Abstract

Purpose

The aim of this paper is to examine how managerial ability affects corporate tax aggressiveness.

Design/methodology/approach

The study follows the work of Demerjian, Lev, and McVay (2012) and quantifies managerial ability by calculating how efficiently managers generate revenues from given economic resources using the data envelopment analysis (DEA) approach. The study uses a wide range of measures of tax aggressiveness. Firm fixed-effects regressions and a difference-in-differences approach using information regarding CEO turnover to control for endogeneity are used.

Findings

The study finds a negative relationship between managerial ability and corporate tax aggressiveness. Further tests show that this negative relationship is more pronounced for firms with higher investment opportunities or firms with more reputational concerns.

Originality/value

Given the significant costs associated with tax aggressiveness and the negative effect it can have on managerial reputation if discovered, the results suggest that more able managers invest less effort in aggressive tax avoidance activities. This study furthers the understanding of how managerial personal traits affect corporate decision-making.

Details

China Accounting and Finance Review, vol. 24 no. 1
Type: Research Article
ISSN: 1029-807X

Keywords

Article
Publication date: 4 April 2016

Yuanhui Li, Ying Luo, Jiali Wang and Check-Teck Foo

This paper aims to investigate the economic consequence of the tax reductive strategy on stock price. The authors’ theory, empirically reinforced, suggests managerial tax

Abstract

Purpose

This paper aims to investigate the economic consequence of the tax reductive strategy on stock price. The authors’ theory, empirically reinforced, suggests managerial tax aggressiveness endangers the corporation through a heightened risk in stock price crashing. Information opacity worsens the situation by reinforcing the relationship. Policymakers should emphasize two aspects: market openness and tighter institutional monitoring. The evidence shown in this paper demonstrates that these two weaken the tax aggressiveness impact on risk of a crashing stock price.

Design/methodology/approach

The sample in this paper consists of 9,702 observations from listed firms from 2008 to 2013 in China. The tax rate is manually collected and all the other original data used in this study are sourced from Wind and China Capital Market and Accounting Research databases. Both logistic regression and ordinary least squares regression methods are used to test the hypothesis in this paper.

Findings

One key insight is in tax aggressiveness to be strongly correlated with a greater risk of future stock price crashing. The authors also found information opacity to exert a positive moderating effect. That is, the higher the information opacity, the stronger and more positive the correlation between tax aggression and stock price crash risk. However, the market process and an institutional investor have opposite, negative impacts. An open market environment reduces their correlativeness. Similarly, stronger institutional vigilance leads to an attenuation of such a co-relationship.

Practical implications

The findings of this paper have wide policy implications for management and control by authorities of listed corporations. Aggressiveness in management of corporate taxes accentuates the risks borne by stockholders. If so, internally within the corporation, such aggression shown by management, if not proscribed, could be subject to scrutiny, possibly by an independent committee. Externally, this may be countered by the authority in emphasizing three key factors: openness in information sharing, the market environment and tighter institutional monitoring.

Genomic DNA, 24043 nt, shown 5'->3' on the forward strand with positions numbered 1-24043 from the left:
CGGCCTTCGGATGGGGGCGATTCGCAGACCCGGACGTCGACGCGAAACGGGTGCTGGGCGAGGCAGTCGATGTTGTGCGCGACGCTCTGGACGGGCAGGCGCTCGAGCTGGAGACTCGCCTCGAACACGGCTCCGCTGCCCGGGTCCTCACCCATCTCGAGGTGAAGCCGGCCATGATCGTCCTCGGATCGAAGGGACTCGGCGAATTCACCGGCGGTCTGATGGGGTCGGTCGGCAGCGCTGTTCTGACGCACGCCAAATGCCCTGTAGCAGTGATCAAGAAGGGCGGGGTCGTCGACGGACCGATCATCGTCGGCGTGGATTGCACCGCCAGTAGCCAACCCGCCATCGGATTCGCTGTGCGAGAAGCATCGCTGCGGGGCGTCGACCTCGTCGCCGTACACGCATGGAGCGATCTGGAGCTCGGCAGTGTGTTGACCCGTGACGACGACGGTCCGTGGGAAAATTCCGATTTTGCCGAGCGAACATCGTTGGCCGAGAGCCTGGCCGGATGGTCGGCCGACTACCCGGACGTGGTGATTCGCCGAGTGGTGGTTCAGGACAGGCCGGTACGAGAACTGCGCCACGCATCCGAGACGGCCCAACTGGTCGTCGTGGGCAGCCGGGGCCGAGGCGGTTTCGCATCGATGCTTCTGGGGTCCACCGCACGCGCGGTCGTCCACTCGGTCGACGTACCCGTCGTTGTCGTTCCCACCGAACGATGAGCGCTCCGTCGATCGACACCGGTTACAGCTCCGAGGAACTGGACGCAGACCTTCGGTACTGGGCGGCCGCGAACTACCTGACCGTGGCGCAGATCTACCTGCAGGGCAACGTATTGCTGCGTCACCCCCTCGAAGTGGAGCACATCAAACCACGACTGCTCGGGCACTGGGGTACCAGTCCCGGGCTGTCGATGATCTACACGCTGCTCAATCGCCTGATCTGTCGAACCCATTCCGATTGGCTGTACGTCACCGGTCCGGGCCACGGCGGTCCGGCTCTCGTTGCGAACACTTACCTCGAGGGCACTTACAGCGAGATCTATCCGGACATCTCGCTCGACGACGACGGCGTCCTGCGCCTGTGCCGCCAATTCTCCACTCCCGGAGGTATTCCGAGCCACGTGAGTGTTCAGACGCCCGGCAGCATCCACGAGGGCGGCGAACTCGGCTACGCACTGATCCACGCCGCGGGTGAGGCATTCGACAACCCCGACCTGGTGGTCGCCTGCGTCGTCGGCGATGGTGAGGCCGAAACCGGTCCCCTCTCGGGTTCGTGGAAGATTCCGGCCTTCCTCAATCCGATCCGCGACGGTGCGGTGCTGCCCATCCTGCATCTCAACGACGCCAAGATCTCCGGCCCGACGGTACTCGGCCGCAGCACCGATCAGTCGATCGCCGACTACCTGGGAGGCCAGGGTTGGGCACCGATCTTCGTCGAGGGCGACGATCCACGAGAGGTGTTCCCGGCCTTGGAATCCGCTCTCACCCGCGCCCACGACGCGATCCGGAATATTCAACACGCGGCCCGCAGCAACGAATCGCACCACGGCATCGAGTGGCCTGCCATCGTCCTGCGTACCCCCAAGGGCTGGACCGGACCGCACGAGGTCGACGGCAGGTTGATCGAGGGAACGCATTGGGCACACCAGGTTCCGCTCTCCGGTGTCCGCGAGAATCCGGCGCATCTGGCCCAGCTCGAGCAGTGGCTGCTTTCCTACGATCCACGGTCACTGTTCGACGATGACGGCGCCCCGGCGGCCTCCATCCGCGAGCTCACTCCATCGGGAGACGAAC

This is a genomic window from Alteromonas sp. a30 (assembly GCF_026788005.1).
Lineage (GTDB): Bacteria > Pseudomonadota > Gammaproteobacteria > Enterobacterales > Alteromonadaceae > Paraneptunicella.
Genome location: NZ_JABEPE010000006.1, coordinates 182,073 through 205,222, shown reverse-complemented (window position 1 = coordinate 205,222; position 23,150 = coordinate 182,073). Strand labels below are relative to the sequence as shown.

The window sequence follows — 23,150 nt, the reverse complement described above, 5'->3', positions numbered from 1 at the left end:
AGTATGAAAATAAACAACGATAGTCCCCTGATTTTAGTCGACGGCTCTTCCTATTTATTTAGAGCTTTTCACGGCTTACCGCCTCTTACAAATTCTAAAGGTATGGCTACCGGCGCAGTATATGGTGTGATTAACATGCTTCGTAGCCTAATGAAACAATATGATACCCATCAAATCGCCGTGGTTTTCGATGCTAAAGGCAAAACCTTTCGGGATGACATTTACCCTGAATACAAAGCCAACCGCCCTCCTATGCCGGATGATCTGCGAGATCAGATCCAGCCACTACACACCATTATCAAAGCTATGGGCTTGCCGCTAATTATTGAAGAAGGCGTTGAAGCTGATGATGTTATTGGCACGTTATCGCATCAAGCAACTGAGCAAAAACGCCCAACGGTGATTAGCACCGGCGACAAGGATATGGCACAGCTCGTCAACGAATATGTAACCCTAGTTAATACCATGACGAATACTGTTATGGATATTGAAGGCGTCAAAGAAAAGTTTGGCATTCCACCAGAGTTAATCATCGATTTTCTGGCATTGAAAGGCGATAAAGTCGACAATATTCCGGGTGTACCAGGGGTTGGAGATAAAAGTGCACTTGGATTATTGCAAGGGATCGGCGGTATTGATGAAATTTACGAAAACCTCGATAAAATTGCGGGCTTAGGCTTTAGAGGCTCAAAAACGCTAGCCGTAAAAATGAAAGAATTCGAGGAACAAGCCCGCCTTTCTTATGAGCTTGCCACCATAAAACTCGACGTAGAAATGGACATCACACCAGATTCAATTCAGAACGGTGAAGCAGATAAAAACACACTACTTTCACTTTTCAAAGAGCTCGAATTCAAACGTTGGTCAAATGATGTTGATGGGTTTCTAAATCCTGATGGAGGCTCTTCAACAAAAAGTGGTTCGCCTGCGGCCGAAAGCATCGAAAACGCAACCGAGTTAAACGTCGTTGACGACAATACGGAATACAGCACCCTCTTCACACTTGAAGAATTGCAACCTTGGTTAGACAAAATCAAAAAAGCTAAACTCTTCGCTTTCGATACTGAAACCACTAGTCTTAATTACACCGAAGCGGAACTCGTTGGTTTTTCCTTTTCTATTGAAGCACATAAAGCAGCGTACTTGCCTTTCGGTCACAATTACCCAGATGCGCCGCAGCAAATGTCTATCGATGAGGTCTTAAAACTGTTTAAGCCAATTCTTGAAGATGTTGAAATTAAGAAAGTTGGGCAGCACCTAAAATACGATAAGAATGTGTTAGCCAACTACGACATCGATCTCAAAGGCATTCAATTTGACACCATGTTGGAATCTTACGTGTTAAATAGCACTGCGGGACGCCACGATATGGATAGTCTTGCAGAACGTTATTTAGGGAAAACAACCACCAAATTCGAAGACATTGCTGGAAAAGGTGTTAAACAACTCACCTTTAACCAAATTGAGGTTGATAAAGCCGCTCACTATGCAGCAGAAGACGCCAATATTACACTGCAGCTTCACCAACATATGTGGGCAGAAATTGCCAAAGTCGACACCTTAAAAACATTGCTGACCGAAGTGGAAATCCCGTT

Originality/value

This study provides a consequential theory of aggressive management of tax, rigorously analyzed and strongly, empirically supported. Overall, aggressiveness in tax management is related with assumption of higher risks in the crashing of stock price. The relationship is enhanced through information opacity, but reduced via market environment and institutional monitoring.

Details

Chinese Management Studies, vol. 10 no. 1
Type: Research Article
ISSN: 1750-614X

Keywords

Book part
Publication date: 18 November 2014

James A. Chyz and Scott D. White

This paper takes a unique approach to provide additional insight into the agency view of tax avoidance. We directly investigate the association between the presence of…

Abstract

This paper takes a unique approach to provide additional insight into the agency view of tax avoidance. We directly investigate the association between the presence of agency conflicts and corporate tax avoidance. Using a measure of CEO centrality, developed by Bebchuk, Cremers, and Peyer (2011), we identify settings in which agency conflicts are likely to be high. In contrast to prior literature, our primary tests do not rely on the inferences of market participants regarding tax avoidance. We find that CEO centrality is positively and significantly associated with tax avoidance. Additionally, we analyze the mediating role of monitoring by institutional investors in our setting. We find that the relation between tax avoidance and the existence of agency conflicts is strongest for firms with low levels of CEO monitoring. We also add to prior literature by investigating the implications of our setting on future accounting performance and future firm value.

Details

Advances in Taxation
Type: Book
ISBN: 978-1-78441-120-6

Keywords